Imagine a painter by a river with an easel, casting a critical eye over the landscape. Now replace the painter with a robotic arm, and the critical eye with a sophisticated scanner that analyses surrounding wi-fi signals and translates them into complex visual patterns. You can almost hear the poets now…
Welcome to the strange school of ‘Wi-Fi Impressionism’. The man responsible is Dutch artist Richard Vijgen. He built a machine that can turn invisible wi-fi signals into visible works of art. Exactly how the machine works is kind of complicated. Strictly speaking it’s ‘data interpretation’ rather than a data visualization – you’re not literally seeing waves, measurements and data points, more the machine’s interpretation of that raw data.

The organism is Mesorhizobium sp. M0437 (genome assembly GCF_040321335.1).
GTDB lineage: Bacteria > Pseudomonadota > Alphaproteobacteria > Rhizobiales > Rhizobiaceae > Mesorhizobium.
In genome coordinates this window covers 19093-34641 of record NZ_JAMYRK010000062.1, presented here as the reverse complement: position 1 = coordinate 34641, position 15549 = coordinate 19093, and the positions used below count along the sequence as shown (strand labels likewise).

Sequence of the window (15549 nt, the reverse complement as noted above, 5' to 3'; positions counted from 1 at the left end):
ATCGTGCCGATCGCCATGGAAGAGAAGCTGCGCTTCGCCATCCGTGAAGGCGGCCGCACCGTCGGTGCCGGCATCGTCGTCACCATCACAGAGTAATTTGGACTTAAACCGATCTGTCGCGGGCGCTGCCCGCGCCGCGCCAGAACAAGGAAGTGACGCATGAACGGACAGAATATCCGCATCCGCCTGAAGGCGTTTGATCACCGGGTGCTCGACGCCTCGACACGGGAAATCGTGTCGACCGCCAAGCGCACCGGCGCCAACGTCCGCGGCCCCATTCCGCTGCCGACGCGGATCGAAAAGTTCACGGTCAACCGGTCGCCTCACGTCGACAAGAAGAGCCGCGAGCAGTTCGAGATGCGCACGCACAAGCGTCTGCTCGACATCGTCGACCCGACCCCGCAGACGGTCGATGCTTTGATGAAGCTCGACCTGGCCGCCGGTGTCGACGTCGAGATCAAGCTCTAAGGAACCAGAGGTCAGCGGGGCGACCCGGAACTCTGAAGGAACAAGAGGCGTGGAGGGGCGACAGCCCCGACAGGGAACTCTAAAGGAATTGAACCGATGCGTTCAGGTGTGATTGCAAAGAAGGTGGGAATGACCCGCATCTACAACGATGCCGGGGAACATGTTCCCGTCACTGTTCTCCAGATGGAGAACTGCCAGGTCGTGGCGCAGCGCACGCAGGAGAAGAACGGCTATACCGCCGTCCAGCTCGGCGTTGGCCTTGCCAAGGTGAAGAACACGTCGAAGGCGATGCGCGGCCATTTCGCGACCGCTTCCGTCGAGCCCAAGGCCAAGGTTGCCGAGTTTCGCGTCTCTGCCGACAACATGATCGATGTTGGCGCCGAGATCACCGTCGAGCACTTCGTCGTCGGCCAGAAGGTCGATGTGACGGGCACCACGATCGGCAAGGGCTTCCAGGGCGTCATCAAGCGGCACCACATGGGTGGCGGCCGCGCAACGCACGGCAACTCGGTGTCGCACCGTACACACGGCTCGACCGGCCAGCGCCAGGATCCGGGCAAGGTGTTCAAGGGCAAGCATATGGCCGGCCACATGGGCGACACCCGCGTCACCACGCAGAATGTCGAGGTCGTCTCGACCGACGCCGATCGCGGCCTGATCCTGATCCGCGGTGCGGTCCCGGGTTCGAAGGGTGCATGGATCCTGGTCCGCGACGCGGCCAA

“I created a mechanical system consisting of a directional antenna mounted on a pan-tilt mechanism,” Richard explains over on It’s Nice That. “This enabled me to pick up wifi signals in real-time and determine where they were coming from. I then wrote some software that controls the antenna, getting to make a full scan of its environment. Based on this scan, the software creates a three dimensional model of its surroundings.”
The little easel and mechanical arm help too. They give the robot a sense of anthropomorphism. Who needs Turner and his storm clouds when you have electromagnetic waves and a handy mechanical plotter.